"The will creating the trust entitled the petitioner during his life to the net income of the property held in trust. He thus became the owner of an equitable interest in the corpus of the property. Brown v. Fletcher, 235 U.S. 589, 598, 599, 35 S.Ct. 154, 157, 59 L.Ed. 374; Irwin v. Gavit, 268 U.S. 161, 167, 168, 45 S.Ct. 475, 476, 69 L.Ed. 897; Senior v. Braden, 295 U.S. 422, 432, 433, 55 S.Ct. 800, 79 L.Ed. 1520, 100 A.L.R. 794; Merchants' Loan & Trust Co. v. Patterson, 308 Ill. 519, 530, 139 N.E. 912. By virtue of that interest he was entitled to enforce the trust, to have a breach of trust enjoined and to obtain redress in case of breach. The interest was present property
"We conclude that the assignments were valid, that the assignees thereby became the owners of the specified beneficial interests in the income, and that as to these interests they and not the petitioner were taxable for the tax years in question."
There can be no question that in Blair v. Commissioner, supra, the Supreme Court ruled that assignments of life interests such as those here involved are transfers of interests in the trust assets, and are not merely assignments of income. The Commissioner, however, in seeking for a distinction between that case and these cases, says in his brief: "It is true that in Blair v. Commissioner, supra, it was held that the assignment of the right to receive trust income during the life of the assignor carried with it such a property interest in the fund that the transferee and not the transferor was taxable upon future income. But there the assignments were by way of gift and there was no question such as here presented with respect to the taxability of the consideration. As pointed out by the Board of Tax Appeals and as hereinabove indicated, that question is answerable by reference to the Hort case, Hort v. Commissioner, 313 U.S. 28, 61 S.Ct. 757, 85 L. Ed. 1168, where the Court expressly held that simply because the lease was `property' the amount received for its cancellation was not a return of capital. Similarly, simply because the life interests here may have been property within the scope of the Blair case, it does not follow that the amounts received by the transferors did not constitute ordinary income to them. It is submitted that those amounts were ordinary income in the same sense as prepaid rentals, interest or salaries are ordinary income."
The Supreme Court, in the cases of Helvering v. Horst, 311 U.S. 112, 118, 119, 61 S.Ct. 144, 85 L.Ed. 75, 131 A.L.R. 655, and Harrison v. Schaffner, 312 U.S. 579, 582, 61 S.Ct. 759, 85 L.Ed. 1055, has referred to its decision in Blair v. Commissioner, supra. In Helvering v. Horst, the question was whether a gift, during the donor's taxable year, of interest coupons which were detached from bonds and delivered to the donee shortly before their maturity and which were later in the year paid to the donee, was income taxable to the donor. In speaking of Blair v. Commissioner, supra, the court said in the Horst case (at pp. 118, 119 of 311 U.S., at page 148 of 61 S.Ct. 85 L.Ed. 75, 131 A.L.R. 655): "* * * In the circumstances of that case the right to income from the trust property was thought to be so identified with the equitable ownership of the property from which alone the beneficiary derived his right to receive the income and his power to command disposition of it that a gift of the income by the beneficiary became effective only as a gift of his ownership of the property producing it. Since the gift was deemed to be a gift of the property the income from it was held to be the income of the owner of the property, who was the donee, not the donor, a refinement which was unnecessary if respondent's contention here is right, but one clearly inapplicable to gifts of interest or wages."
A majority of the court ruled that the donor had assigned income and not an interest in income-producing property. Three Justices (including Chief Justice Hughes, the author of the opinion in Blair v. Commissioner, supra) dissented, stating that "The general principles approved in Blair v. Commissioner, 300 U.S. 5, 57 S.Ct. 330, 81 L.Ed. 465, are applicable and controlling" (at p. 122 of 311 U.S. at page 149 of 61 S.Ct. 85 L.Ed. 75, 131 A.L.R. 655). The same Justices also dissented, for the same reasons, in Helvering v. Eubank, 311 U.S. 122, 61 S.Ct. 149, 85 L.Ed. 81, which held that, notwithstanding an assignment by a general agent of a life insurance company of his right to future renewal commissions, the commissions remained his income for purposes of taxation. The Circuit Court of Appeals of the Second Circuit had held in the Eubank case (Eubank v. Commissioner, 110 F.2d 737) that the assignment of the right to the future renewal commissions by the assignor was an assignment of a property right and not of income, relying in part upon Blair v. Commissioner, supra.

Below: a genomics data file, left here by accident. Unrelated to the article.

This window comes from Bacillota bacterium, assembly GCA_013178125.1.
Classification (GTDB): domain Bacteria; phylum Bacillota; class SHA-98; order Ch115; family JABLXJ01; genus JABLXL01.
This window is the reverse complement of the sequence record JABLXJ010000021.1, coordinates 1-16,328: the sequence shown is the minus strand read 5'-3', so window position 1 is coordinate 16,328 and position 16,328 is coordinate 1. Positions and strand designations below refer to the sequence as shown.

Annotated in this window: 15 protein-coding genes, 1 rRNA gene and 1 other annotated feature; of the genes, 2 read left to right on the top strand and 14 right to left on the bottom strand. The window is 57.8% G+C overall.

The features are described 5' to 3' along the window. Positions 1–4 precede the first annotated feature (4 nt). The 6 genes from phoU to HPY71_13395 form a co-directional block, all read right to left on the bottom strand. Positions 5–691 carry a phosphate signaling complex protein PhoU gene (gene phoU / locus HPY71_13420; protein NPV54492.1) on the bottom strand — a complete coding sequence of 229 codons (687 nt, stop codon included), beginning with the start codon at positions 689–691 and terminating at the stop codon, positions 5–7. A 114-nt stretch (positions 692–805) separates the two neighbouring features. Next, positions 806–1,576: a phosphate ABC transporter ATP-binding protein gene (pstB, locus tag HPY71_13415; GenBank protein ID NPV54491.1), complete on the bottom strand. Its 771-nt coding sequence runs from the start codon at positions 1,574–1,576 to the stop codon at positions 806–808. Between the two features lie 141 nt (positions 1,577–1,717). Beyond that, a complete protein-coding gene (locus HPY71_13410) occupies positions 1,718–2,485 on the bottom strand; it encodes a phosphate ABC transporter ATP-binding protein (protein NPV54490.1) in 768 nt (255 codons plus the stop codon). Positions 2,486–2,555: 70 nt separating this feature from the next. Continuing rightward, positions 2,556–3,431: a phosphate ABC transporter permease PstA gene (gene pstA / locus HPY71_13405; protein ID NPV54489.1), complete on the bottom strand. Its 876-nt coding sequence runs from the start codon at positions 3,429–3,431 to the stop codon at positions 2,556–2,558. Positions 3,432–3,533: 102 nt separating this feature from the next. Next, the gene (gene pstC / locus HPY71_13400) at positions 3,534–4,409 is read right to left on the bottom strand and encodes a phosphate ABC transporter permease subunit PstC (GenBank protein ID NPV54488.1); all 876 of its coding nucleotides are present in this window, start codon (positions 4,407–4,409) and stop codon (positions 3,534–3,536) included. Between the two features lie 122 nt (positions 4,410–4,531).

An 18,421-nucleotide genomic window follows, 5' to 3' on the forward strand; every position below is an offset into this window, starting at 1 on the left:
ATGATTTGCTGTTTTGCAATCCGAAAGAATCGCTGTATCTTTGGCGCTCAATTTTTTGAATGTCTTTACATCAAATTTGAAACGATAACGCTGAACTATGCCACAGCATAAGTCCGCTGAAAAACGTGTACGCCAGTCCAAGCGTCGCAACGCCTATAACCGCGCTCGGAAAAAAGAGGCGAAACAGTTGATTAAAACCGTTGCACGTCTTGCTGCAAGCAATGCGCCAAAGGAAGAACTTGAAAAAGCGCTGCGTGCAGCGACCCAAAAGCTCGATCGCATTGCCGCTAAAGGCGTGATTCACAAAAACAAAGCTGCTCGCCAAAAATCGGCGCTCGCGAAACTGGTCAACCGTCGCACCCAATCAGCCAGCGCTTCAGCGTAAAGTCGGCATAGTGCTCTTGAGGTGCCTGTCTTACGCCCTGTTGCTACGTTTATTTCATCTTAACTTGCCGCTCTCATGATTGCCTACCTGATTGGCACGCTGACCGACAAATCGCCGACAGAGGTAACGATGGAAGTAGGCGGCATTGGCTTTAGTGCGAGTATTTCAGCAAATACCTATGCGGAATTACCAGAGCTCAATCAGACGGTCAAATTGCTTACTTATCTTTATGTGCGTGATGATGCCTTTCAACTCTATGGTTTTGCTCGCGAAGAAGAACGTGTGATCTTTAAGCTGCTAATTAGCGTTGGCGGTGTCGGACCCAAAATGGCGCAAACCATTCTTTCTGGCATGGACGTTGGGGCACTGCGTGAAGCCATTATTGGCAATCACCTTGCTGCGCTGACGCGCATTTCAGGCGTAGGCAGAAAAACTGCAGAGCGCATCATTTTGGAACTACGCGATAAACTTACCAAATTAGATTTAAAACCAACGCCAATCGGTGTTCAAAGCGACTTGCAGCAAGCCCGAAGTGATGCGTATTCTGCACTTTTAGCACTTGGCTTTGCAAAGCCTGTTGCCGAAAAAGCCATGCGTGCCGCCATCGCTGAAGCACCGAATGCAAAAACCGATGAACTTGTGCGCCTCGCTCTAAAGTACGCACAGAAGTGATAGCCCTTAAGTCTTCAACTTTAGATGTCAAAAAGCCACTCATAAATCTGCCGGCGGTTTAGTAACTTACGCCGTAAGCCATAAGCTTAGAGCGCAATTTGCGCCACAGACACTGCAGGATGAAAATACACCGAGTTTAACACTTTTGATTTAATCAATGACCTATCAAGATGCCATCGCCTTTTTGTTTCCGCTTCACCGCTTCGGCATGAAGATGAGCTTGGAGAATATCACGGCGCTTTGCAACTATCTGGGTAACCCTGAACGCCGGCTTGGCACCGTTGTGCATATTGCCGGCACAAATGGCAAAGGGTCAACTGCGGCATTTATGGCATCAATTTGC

The Supreme Court has not, expressly or by implication, overruled or modified its decision in Blair v. Commissioner, supra. The assignments in Helvering v. Horst, supra, Helvering v. Eubank, supra, and Harrison v. Schaffner, supra, are distinguishable from the assignments involved in Blair v. Commissioner, supra, and from the assignments involved in the instant cases. The Supreme Court has made the distinction,
Our conclusion is that in 1936 Frederic S. Bell and Frances L. Bell did not sell to Laird Bell income or naked rights to receive income, but sold to him life interests in trust property, and that the considerations received by them were not ordinary income, taxable as such, but were the proceeds of sales of capital assets.
Since the Board was of the opinion that the consideration received by each of the life beneficiaries was ordinary income, it expressed no opinion as to the proper basis for determining the amount of capital gain, if any. The parties are not in accord upon that question, and we are asked to decide it. We think the question should first be determined by the Tax Court. See Hormel v. Helvering, 312 U.S. 552, 556, 61 S.Ct. 719, 85 L.Ed. 1037.
The decision of the Board is reversed, and the cases are remanded for further proceedings not inconsistent herewith.
Before SANBORN, WOODROUGH, and RIDDICK, Circuit Judges.
WOODROUGH, Circuit Judge (dissenting).
The duty to record minority opinion when it exists is especially urgent in the tax cases and not to be avoided because the questions are close or because of great respect for the opinion of associates. The decisions are of wide interest and are
"Sec. 117. Capital Gains and Losses
* * * * *
"(b) Definition of capital assets. For the purposes of this title, `capital assets' means property held by the taxpayer (whether or not connected with his trade or business) * * *."
"Sec. 22. Gross Income
"(a) General Definition. `Gross income' includes gains, profits, and income derived from salaries, wages, or compensation for personal service, of whatever kind and in whatever form paid, or from professions, vocations, trades, businesses, commerce, or sales, or dealings in property, whether real or personal, growing out of the ownership or use of or interest in such property; also from interest, rent, dividends, securities, or the transaction of any business carried on for gain or profit, or gains or profits and income from any source whatever. * * *"